William Mulholland and the Rise of Los Angeles

Catherine Mulholland, Author University of California Press $49.95 (432p) ISBN 978-0-520-21724-9
Controversial, self-taught engineer Mulholland (1855-1935) was almost singlehandedly responsible for transforming Los Angeles from a dusty pueblo of 9,000 souls into a teeming megalopolis. The tough-as-nails Irishman, who ran off to sea as a teenager and arrived in California in 1877, began as a ditchdigger, rose to become waterworks superintendent and, in 1913, gave L.A. its first abundant water supply by building the Owens Valley Aqueduct with an army of 5,000 men. Critics charge that the aqueduct, which diverted water to L.A. across desert and mountains from the Owens River 233 miles northeast, was created through devious land deals, water thievery and cronyism. Owens Valley farmers and ranchers, who felt their water had been wrongfully taken from them, committed acts of sabotage, dynamiting sections of the aqueduct in 1924 and 1927 (the 1979 movie Chinatown dealt with parts of this saga). In this sympathetic, scholarly biography, the engineer's granddaughter attempts to refute these charges, which she labels ""myths,"" but her explanations are not always convincing. In a densely detailed narrative unfolding against a backdrop of land booms, earthquakes, oil drilling, local scandals, labor unrest and the rise of the Progressive movement, she portrays Mulholland as a pragmatist with integrity, guided by an overarching vision. She uses recent research pointing to geological conditions undetectable by 1920s technology to exonerate him of the 1928 St. Francis Dam disaster, which unleashed a flood that killed 500 people and destroyed Mulholland's career. Though the scent of whitewash hovers over its pages, this biography will appeal to readers of regional history, city politics and environmentalism. 40 b&w photos. (Aug.)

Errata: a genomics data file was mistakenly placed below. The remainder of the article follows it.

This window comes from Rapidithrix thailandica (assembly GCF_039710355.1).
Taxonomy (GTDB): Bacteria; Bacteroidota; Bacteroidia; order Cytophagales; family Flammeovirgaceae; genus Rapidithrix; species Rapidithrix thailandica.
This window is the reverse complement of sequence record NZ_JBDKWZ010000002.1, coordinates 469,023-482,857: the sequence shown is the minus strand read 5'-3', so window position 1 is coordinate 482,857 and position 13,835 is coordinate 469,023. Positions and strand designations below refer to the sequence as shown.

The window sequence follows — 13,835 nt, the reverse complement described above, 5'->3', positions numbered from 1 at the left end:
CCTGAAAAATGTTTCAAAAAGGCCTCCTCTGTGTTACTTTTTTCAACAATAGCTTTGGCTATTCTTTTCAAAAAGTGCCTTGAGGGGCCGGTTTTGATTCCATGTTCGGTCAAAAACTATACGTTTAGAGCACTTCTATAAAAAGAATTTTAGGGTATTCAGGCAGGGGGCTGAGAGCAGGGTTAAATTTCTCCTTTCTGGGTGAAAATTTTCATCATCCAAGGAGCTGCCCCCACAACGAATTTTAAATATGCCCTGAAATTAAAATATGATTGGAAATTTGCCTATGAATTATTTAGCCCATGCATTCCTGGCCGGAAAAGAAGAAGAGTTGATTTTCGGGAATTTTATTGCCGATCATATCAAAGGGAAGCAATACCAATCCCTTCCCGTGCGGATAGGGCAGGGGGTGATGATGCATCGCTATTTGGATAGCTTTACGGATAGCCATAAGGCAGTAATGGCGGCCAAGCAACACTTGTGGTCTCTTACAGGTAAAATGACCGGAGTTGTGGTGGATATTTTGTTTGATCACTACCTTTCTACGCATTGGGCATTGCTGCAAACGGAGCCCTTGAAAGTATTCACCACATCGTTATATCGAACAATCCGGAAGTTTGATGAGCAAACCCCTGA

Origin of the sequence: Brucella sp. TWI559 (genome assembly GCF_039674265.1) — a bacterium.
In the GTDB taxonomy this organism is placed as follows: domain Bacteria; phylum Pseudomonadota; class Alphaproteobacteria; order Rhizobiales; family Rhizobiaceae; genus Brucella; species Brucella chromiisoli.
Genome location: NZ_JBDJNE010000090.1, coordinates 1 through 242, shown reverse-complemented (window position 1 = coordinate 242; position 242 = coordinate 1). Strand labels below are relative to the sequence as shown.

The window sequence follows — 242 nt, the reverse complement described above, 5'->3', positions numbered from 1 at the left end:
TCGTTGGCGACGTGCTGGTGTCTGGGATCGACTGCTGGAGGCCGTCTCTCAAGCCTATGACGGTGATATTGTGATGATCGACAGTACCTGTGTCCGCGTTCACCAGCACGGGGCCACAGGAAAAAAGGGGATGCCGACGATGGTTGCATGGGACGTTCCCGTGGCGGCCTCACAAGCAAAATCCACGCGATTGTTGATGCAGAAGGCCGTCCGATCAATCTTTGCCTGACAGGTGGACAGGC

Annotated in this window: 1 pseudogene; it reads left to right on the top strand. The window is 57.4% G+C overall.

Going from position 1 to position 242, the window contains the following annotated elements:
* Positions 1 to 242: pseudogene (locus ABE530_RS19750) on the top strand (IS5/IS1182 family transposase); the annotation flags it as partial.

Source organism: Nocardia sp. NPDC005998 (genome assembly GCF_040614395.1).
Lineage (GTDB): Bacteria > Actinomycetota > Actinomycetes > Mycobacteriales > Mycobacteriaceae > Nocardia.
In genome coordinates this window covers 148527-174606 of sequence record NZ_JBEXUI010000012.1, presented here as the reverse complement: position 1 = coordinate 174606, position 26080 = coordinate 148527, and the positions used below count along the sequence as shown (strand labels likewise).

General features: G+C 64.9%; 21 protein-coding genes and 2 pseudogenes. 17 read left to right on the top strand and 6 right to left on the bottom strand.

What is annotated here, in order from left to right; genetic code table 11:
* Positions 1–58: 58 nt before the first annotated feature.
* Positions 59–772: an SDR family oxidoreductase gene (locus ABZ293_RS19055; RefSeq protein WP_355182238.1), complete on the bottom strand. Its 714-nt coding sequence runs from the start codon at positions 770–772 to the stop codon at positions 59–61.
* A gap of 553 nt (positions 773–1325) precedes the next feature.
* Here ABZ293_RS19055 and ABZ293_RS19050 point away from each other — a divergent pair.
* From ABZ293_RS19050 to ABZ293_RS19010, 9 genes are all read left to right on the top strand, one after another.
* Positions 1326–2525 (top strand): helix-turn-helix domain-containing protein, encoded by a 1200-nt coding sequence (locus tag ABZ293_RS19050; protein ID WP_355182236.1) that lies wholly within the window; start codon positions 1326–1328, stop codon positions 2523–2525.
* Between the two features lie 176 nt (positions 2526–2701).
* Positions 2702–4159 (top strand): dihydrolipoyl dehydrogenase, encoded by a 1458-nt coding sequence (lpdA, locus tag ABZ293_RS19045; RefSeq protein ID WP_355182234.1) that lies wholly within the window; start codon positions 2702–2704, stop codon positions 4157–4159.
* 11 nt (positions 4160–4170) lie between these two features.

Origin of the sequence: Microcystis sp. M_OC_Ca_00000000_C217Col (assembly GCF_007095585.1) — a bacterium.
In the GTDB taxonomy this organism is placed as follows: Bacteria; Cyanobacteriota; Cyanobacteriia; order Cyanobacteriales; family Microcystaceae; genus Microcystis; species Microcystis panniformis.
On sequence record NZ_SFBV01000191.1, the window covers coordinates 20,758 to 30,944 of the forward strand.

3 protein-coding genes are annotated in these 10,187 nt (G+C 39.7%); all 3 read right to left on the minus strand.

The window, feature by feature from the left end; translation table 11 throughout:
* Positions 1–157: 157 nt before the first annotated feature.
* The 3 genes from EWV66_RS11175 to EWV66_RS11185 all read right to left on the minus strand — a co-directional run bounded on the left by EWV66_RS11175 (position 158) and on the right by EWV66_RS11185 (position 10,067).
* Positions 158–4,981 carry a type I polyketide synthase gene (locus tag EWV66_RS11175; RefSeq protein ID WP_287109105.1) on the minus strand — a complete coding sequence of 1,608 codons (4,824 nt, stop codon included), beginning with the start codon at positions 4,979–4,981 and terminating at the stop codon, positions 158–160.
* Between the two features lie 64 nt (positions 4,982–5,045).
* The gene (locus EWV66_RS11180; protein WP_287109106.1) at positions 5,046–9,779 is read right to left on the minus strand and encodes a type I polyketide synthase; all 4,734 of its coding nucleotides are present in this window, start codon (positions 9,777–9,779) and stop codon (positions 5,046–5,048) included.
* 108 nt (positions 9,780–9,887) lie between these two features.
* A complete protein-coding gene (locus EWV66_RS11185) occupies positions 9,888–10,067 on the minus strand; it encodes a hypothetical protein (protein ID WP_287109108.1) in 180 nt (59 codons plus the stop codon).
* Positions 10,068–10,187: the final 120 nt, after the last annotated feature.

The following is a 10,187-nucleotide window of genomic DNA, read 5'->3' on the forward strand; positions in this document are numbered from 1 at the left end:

Reviewed on: 07/31/2000
Release date: 08/01/2000
Open Ebook - 432 pages - 978-0-520-92901-2
Paperback - 436 pages - 978-0-520-23466-6
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